‘Band of Gold’ singer, native Detroiter Freda Payne on returning to her jazz roots, dishing dirt about her past love life in memoir

Karu F. Daniels
New York Daily News

There’s much more to Freda Payne than meets the ear.

Although she gained international fame with the 1970 hit “Band of Gold,” the chanteuse is making new waves in the jazz genre — returning to her 1960s roots.

The Detroit-born diva recently released the album, “Let There Be Love,” featuring collaborations with R&B balladeer Kenny Lattimore, jazz vocalist Kurt Elling, pop singer Johnny Mathis and vocal powerhouse Dee Dee Bridgewater.

Freda Payne performs during The Friends of Jazz at UCLA honors Herbie Hancock in recognition of International Jazz Day at Barbara Morrison Performing Arts Center on April 30, 2021, in Los Angeles.

“It’s a relief because … people expected me to be a soul singer and booked me on R&B shows and tours but now I can be happy because now I can sing the kind of music that I feel most comfortable with,” the 79-year-old singer and actress told the Daily News. “I can do it all.”

A deep dive into her catalog will confirm that: she’s performed renditions of classic pop standards such as “‘Round Midnight” and “I Cried for You” in 1964 as well as spunky interpretations of blues classics “See See Rider” and “Nobody Wants You When You’re Down and Out” in 1971. Sprinkled throughout her body of musical work are soulful versions of Barbra Streisand’s timeless classic “The Way We Were” and Leon Russell’s “A Song for You,” alongside songs popularized by the Beatles, Nina Simone and the Righteous Brothers.

Accompanied by Frank Owens and a three-piece trio, the Grammy-nominated song stylist performed selections from the opus, and much more, for the first time at New York City’s Birdland Jazz Club on Nov. 22, a place she was very fond of during her years living in New York City during the 1960s.

“I used to go to the old Birdland when it was on Broadway in the ‘50s,” she recalled. “I used to go there a lot. I’ve never performed at this one.”

Payne, who started her professional singing career in big bands and performing with Duke Ellington, knows that even with bellowing out tunes composed by the likes of the Gershwins, Cole Porter, and songs popularized by Nat King Cole and Billie Holliday under her belt, she can't leave the stage without singing “Band of Gold.”

“I do,” she chuckled when asked if she ever gets tired singing the Holland-Dozier-Holland classic.

“But you know what? I’m so grateful that that song has really kind of helped bring me this far,” she added about her signature song. “Because no matter what I do ... people know who I am because of “Band of Gold.”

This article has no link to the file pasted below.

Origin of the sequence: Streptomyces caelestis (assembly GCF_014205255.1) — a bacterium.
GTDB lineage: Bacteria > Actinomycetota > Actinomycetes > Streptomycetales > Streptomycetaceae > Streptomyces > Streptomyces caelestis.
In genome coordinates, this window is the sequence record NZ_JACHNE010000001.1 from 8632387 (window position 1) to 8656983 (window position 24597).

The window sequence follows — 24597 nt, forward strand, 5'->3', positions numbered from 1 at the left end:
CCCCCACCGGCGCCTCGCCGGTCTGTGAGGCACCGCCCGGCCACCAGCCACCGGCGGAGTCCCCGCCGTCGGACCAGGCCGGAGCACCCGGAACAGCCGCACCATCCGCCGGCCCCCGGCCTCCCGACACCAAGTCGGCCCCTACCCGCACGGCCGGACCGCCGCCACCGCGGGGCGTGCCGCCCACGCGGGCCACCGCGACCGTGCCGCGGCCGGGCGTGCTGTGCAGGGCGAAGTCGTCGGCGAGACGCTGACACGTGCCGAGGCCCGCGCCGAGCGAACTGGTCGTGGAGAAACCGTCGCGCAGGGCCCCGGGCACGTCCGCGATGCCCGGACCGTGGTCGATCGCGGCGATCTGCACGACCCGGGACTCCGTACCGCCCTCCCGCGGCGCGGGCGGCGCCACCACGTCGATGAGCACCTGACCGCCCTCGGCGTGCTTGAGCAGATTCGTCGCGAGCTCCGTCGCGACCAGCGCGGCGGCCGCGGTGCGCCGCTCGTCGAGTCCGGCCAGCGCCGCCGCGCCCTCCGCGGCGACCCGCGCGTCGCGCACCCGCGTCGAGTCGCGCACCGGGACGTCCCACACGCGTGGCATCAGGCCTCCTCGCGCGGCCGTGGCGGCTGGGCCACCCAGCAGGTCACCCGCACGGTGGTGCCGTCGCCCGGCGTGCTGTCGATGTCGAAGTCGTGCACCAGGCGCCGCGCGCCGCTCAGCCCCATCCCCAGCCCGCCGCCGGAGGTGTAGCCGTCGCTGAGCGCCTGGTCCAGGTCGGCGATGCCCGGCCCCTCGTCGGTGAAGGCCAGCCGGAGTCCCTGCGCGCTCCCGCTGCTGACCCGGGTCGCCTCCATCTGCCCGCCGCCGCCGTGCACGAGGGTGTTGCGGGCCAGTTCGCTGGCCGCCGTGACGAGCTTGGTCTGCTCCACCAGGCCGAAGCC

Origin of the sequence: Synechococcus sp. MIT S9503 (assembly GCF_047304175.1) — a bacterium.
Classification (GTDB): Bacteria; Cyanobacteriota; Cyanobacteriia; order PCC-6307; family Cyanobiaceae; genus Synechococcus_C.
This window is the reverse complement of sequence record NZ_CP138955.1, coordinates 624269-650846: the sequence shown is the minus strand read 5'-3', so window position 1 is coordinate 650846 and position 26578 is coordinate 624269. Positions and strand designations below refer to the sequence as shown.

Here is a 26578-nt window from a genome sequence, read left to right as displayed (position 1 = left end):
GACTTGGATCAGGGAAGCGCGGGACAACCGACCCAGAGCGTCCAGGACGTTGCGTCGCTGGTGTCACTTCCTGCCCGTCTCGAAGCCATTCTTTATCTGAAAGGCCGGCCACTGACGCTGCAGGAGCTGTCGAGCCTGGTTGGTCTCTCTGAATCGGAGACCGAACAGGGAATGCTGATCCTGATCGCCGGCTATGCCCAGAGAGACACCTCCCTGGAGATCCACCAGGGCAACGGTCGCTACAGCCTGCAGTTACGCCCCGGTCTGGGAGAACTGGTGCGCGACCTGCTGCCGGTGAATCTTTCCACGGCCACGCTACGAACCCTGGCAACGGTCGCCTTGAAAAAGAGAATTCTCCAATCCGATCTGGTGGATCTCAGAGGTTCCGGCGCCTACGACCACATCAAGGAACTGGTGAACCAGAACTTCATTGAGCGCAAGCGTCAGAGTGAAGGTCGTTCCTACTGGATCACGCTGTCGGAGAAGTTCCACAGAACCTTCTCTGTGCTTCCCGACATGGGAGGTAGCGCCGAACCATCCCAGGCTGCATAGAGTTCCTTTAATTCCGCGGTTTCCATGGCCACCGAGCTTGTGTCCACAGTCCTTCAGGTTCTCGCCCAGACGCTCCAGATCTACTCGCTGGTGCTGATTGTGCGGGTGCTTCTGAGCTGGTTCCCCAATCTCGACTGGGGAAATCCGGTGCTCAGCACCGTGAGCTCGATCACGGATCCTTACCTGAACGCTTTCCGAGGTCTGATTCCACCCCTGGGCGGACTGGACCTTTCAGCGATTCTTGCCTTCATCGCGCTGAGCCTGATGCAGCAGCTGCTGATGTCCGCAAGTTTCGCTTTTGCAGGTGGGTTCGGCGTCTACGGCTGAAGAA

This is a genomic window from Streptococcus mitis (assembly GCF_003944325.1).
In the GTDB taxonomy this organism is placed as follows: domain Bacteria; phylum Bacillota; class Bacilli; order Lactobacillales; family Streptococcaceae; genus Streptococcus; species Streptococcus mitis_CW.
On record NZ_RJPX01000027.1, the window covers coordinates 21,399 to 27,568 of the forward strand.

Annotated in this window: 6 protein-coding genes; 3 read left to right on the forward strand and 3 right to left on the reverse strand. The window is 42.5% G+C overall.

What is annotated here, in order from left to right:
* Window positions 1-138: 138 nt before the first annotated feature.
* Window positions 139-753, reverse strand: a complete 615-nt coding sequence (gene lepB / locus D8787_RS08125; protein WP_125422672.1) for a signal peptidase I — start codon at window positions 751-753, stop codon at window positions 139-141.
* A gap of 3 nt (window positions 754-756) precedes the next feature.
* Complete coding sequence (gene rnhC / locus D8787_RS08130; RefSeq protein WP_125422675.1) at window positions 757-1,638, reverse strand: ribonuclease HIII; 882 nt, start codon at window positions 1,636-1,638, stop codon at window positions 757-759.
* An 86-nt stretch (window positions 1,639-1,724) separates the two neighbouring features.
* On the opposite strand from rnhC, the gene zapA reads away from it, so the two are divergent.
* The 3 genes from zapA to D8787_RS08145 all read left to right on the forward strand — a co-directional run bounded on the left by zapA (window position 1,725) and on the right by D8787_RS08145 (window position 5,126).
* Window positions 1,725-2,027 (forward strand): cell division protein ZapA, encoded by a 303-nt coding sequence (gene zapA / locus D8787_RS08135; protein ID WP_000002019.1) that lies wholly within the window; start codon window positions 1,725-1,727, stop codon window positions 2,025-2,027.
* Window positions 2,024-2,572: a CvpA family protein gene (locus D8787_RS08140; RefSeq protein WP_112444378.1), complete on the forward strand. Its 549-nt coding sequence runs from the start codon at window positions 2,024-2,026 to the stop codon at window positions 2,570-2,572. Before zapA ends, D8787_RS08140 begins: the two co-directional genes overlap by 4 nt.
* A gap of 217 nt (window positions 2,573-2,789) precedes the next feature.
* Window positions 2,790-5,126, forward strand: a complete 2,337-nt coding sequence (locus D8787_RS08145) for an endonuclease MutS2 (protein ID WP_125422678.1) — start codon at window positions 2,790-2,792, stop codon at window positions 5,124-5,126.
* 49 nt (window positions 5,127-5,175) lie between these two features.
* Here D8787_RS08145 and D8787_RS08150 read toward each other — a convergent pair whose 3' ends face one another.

In 2004, the song was ranked No. 391 among Rolling Stone’s 500 Greatest Songs of All Time.

Jim Caruso, who hosts Birdland’s “Cast Party” and produces the “Broadway at Birdland” series, is a longtime fan of the songstress, who trod the boards of the Great White Way in productions starring showbiz greats Leslie Uggams (1967′s “Hallelujah, Baby!”) and Sammy Davis Jr. (1974′s “Sammy”).

“I dare anyone to sit still while listening to Freda Payne’s ‘Band of Gold.’ Her iconic voice and that magical song are etched in our hearts and minds and have become part of music history,” Caruso told The News.

Payne recently performed the chart-topping hit — covered in the 1980s by cross-dressing disco icon Sylvester, pop stars Belinda Carlisle and Bonnie Tyler, and in the mid-’00s by “American Idol” standout Kimberley Locke” — during Whoopi Goldberg’s 66th birthday celebration on “The View.”

On Nov. 2, Payne released a juicy memoir — titled “Band of Gold” —detailing her life story, which leaves very little to the imagination when it comes to former romances with producer Quincy Jones, Motown songwriter Eddie Holland, U.S. Sen. John Tunney and chart-topping singers Edmund Sylvers and Gregory Abbott.

The Rhythm and Blues Music Hall of Famer has no regrets about revealing so much; in some relationships (notably with Jones and Tunney), she played the part of the other woman in extramarital affairs. She said she didn’t feel like a homewrecker.

Of her motivation to offer up so many intimate details of her life at such a ripe age, Payne said she couldn’t think of no better time than now.

“Because I was 79, OK?” she deadpanned. “And I realized that a lot of my peers, Aretha Franklin, Gladys Knight, Candi Staton, Bettye LaVette, and Darlene Love, you name them, I can go on and on, have done their memoirs. And I said, ‘Wait a minute, all these friends of mine and people that I know have written their memoirs, and I haven’t written mine?’’”

“And I said, ‘I better hurry up and write this damn book before my memory goes.’”